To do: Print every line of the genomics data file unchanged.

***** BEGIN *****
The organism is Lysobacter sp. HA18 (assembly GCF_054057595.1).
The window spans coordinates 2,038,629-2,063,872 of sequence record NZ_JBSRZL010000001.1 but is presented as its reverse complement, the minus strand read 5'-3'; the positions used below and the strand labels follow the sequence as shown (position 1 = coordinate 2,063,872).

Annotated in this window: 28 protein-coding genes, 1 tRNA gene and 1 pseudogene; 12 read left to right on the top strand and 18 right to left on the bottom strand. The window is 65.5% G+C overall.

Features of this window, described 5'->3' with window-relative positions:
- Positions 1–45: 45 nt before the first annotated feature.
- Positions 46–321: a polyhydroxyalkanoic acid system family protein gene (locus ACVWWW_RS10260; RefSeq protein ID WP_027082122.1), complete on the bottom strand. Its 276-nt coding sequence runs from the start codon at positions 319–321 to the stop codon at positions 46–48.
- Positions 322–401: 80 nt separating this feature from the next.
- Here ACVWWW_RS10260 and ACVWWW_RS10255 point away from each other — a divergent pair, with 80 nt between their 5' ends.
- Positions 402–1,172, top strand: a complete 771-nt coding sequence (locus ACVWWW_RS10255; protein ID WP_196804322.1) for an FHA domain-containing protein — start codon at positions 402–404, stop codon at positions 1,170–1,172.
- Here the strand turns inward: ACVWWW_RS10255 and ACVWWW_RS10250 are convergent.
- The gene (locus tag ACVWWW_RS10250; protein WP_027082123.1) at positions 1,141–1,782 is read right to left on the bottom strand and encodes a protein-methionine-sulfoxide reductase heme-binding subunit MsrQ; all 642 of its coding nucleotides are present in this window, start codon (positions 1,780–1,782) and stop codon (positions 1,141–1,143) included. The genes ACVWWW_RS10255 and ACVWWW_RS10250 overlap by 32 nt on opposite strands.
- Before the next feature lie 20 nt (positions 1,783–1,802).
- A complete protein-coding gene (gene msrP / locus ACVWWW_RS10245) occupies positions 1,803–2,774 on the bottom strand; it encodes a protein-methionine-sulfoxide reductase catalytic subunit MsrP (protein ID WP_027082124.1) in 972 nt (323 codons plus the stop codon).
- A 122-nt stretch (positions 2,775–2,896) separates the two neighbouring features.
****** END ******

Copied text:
The organism is Lysobacter sp. HA18 (assembly GCF_054057595.1).
The window spans coordinates 2,038,629-2,063,872 of sequence record NZ_JBSRZL010000001.1 but is presented as its reverse complement, the minus strand read 5'-3'; the positions used below and the strand labels follow the sequence as shown (position 1 = coordinate 2,063,872).

Annotated in this window: 28 protein-coding genes, 1 tRNA gene and 1 pseudogene; 12 read left to right on the top strand and 18 right to left on the bottom strand. The window is 65.5% G+C overall.

Features of this window, described 5'->3' with window-relative positions:
- Positions 1–45: 45 nt before the first annotated feature.
- Positions 46–321: a polyhydroxyalkanoic acid system family protein gene (locus ACVWWW_RS10260; RefSeq protein ID WP_027082122.1), complete on the bottom strand. Its 276-nt coding sequence runs from the start codon at positions 319–321 to the stop codon at positions 46–48.
- Positions 322–401: 80 nt separating this feature from the next.
- Here ACVWWW_RS10260 and ACVWWW_RS10255 point away from each other — a divergent pair, with 80 nt between their 5' ends.
- Positions 402–1,172, top strand: a complete 771-nt coding sequence (locus ACVWWW_RS10255; protein ID WP_196804322.1) for an FHA domain-containing protein — start codon at positions 402–404, stop codon at positions 1,170–1,172.
- Here the strand turns inward: ACVWWW_RS10255 and ACVWWW_RS10250 are convergent.
- The gene (locus tag ACVWWW_RS10250; protein WP_027082123.1) at positions 1,141–1,782 is read right to left on the bottom strand and encodes a protein-methionine-sulfoxide reductase heme-binding subunit MsrQ; all 642 of its coding nucleotides are present in this window, start codon (positions 1,780–1,782) and stop codon (positions 1,141–1,143) included. The genes ACVWWW_RS10255 and ACVWWW_RS10250 overlap by 32 nt on opposite strands.
- Before the next feature lie 20 nt (positions 1,783–1,802).
- A complete protein-coding gene (gene msrP / locus ACVWWW_RS10245) occupies positions 1,803–2,774 on the bottom strand; it encodes a protein-methionine-sulfoxide reductase catalytic subunit MsrP (protein ID WP_027082124.1) in 972 nt (323 codons plus the stop codon).
- A 122-nt stretch (positions 2,775–2,896) separates the two neighbouring features.